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Format: Paperback
This book is essential for the Web Designer wishing to do more with the web. Start using it as a learner and before long it becomes your most used reference. Notes on how to access any part of the HTML document programmatically from HTML text, to layers, to form behaivoir. Use this book and you'll be programming not just web pages but web applications. One thing to note, IE allows you to do infinately more with less code so this book has an IE slant. But if you're willing to put your own effort into cross-browser compatibility this book opens the door to accessing things you never thought you could.
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By A Customer on April 16 2002
Format: Paperback
I have used this book _extensively_ for several years, it is a terrific reference. What isn't stressed in the description is that in addition to being a DHTML ref, it also has very complete HTML, CSS, and JavaScript refs within it. My only caveat is that as others have mentioned I have found little pieces here and there to be out of date - the odd event which Netscape does now understand, the odd CSS element that IE now does understand, etc.
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Format: Paperback
In my opinion this is an awesome reference book for DHTML,HTML,CSS and the DOM. I have used this book so much that the cover is about to come off of it! The book is sectioned out by references (first HTML, then DOM, CSS, and Javascript). Each of the sections are then in alphabetical order. Also, each tag/function, etc has a compatibilty listed at the top showing what browsers and versions each command is compatible with. I use this book ALL the time.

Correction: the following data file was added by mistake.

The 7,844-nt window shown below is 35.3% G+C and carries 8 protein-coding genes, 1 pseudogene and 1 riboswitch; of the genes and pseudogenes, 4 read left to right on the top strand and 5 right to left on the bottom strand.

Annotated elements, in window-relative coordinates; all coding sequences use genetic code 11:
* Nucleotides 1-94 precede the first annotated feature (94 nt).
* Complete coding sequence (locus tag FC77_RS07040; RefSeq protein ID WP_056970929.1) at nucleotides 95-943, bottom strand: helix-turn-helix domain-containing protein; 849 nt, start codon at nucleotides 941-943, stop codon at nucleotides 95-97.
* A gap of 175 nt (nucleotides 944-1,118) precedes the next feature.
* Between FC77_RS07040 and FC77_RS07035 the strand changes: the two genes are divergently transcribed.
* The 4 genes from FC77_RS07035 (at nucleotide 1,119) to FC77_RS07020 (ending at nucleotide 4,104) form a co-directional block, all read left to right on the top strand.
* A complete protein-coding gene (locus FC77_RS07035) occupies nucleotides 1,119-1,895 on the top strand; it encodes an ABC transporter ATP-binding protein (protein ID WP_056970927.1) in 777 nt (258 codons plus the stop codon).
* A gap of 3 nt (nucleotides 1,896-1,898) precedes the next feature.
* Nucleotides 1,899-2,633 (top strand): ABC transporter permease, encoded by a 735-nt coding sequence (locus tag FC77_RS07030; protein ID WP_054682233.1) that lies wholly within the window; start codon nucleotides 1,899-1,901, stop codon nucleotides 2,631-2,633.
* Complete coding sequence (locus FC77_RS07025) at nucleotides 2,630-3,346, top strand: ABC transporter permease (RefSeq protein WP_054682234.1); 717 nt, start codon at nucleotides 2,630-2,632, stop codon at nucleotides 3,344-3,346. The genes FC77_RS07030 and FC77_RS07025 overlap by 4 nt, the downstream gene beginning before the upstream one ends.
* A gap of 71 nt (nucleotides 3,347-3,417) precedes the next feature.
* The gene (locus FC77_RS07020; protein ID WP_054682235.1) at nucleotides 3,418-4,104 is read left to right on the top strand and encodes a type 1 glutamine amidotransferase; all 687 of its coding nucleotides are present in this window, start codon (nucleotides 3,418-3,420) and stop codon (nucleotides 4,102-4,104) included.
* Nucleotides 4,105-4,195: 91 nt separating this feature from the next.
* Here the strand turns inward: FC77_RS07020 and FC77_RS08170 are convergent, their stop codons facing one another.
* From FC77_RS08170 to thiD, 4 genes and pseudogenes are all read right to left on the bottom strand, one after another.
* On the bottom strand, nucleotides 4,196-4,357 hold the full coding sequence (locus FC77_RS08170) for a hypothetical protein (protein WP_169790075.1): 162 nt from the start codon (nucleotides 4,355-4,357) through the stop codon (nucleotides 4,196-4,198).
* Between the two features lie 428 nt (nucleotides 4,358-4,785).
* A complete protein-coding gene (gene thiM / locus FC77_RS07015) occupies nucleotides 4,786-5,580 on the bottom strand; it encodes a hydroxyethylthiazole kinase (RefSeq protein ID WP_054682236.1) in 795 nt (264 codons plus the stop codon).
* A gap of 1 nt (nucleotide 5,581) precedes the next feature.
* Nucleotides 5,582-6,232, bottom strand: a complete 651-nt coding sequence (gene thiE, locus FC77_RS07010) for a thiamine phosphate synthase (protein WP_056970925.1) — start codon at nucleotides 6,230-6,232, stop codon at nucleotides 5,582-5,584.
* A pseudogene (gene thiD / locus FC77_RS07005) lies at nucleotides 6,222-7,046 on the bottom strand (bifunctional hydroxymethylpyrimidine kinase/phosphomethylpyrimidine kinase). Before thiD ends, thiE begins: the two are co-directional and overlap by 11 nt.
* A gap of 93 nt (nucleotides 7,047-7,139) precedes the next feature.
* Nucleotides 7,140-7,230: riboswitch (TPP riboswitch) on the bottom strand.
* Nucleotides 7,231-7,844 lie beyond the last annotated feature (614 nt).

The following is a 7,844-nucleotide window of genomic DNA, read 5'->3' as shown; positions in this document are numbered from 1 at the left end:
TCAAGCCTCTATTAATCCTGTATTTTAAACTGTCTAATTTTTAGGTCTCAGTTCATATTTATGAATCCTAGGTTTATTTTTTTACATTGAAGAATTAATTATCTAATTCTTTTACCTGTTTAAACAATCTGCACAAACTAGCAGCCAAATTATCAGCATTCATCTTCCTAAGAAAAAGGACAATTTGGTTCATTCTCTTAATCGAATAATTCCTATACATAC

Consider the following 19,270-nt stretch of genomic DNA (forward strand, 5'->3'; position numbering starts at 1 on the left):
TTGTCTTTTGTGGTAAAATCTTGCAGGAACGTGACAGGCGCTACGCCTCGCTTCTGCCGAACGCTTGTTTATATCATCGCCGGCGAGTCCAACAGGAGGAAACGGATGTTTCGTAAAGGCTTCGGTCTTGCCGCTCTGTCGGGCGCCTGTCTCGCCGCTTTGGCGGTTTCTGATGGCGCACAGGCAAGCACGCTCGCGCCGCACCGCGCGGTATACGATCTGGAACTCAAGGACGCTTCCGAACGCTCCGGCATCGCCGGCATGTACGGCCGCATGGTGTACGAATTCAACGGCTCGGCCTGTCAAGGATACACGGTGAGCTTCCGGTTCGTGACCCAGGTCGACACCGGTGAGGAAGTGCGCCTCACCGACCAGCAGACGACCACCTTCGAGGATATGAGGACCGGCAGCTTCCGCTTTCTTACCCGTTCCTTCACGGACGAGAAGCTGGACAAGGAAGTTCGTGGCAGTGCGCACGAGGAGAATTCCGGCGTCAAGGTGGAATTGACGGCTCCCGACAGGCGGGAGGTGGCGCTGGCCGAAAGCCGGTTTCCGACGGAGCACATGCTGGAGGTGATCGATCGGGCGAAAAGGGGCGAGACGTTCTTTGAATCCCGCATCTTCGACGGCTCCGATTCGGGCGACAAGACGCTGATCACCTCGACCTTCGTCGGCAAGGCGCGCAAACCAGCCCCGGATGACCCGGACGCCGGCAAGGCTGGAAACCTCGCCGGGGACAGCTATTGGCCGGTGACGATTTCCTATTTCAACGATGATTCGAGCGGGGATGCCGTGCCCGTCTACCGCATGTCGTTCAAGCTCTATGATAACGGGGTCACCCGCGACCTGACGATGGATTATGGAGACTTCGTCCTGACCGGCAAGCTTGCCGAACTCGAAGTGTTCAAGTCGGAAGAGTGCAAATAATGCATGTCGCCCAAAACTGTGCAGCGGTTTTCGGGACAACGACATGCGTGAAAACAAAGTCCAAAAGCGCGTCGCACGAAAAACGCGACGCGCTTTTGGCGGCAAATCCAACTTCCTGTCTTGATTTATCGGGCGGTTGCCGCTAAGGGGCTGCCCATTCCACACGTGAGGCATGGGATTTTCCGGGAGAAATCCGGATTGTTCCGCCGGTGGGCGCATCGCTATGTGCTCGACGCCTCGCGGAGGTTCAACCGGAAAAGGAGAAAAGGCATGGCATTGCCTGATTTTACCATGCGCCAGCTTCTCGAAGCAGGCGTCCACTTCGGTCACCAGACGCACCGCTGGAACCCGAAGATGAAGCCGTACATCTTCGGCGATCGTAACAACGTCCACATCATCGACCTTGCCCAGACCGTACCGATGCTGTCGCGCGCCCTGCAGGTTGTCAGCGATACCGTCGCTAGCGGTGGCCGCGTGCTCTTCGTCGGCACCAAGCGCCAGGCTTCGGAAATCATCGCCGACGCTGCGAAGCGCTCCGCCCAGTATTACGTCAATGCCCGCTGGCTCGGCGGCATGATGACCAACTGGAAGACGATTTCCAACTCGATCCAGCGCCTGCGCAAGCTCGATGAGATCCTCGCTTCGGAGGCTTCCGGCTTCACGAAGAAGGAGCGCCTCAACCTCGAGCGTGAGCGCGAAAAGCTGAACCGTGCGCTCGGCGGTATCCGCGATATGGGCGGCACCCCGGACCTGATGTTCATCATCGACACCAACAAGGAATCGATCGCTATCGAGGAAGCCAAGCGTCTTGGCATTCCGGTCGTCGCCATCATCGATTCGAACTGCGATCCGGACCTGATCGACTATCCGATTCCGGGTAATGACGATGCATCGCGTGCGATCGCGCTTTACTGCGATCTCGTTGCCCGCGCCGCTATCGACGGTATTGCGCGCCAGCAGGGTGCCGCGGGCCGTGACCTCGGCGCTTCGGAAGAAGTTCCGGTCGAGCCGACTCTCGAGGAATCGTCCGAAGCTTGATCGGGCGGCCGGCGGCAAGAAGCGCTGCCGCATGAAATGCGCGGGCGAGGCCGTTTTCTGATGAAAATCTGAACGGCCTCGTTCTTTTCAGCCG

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Format: Paperback
This is not a book for a beginner, but for the more experienced developer. This book is packed with information. If I had purchased this book when it was first published, I would have given it 5 stars. However, the book was published in 1998, and the content is getting dated -- enough so that I mildly regret buying this book, thus the 3-star rating. Even so, if an updated edition comes out, I will buy it, for an up-to-date reference of this calibre would be a well-thumbed book on my shelf.
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Format: Paperback
For me the most useful part of this book is the 100 or so pages of HTML specification. It specifies the elements, attributes and values accepted by HTML 4.0, IE and Netscape browsers. This is worth the price of the book.
The CSS/DHTML sections are somewhat harder to use. I sometimes have to look several places to find what I am looking for. It is a better reference than guide or tutorial. If I was going to work on a complex DHTML project I would look for another (perhaps newer) reference.
There is also a large Javascript/DOM reference section that I never use. I prefer "Javascript the Definitive Guide" for this subject.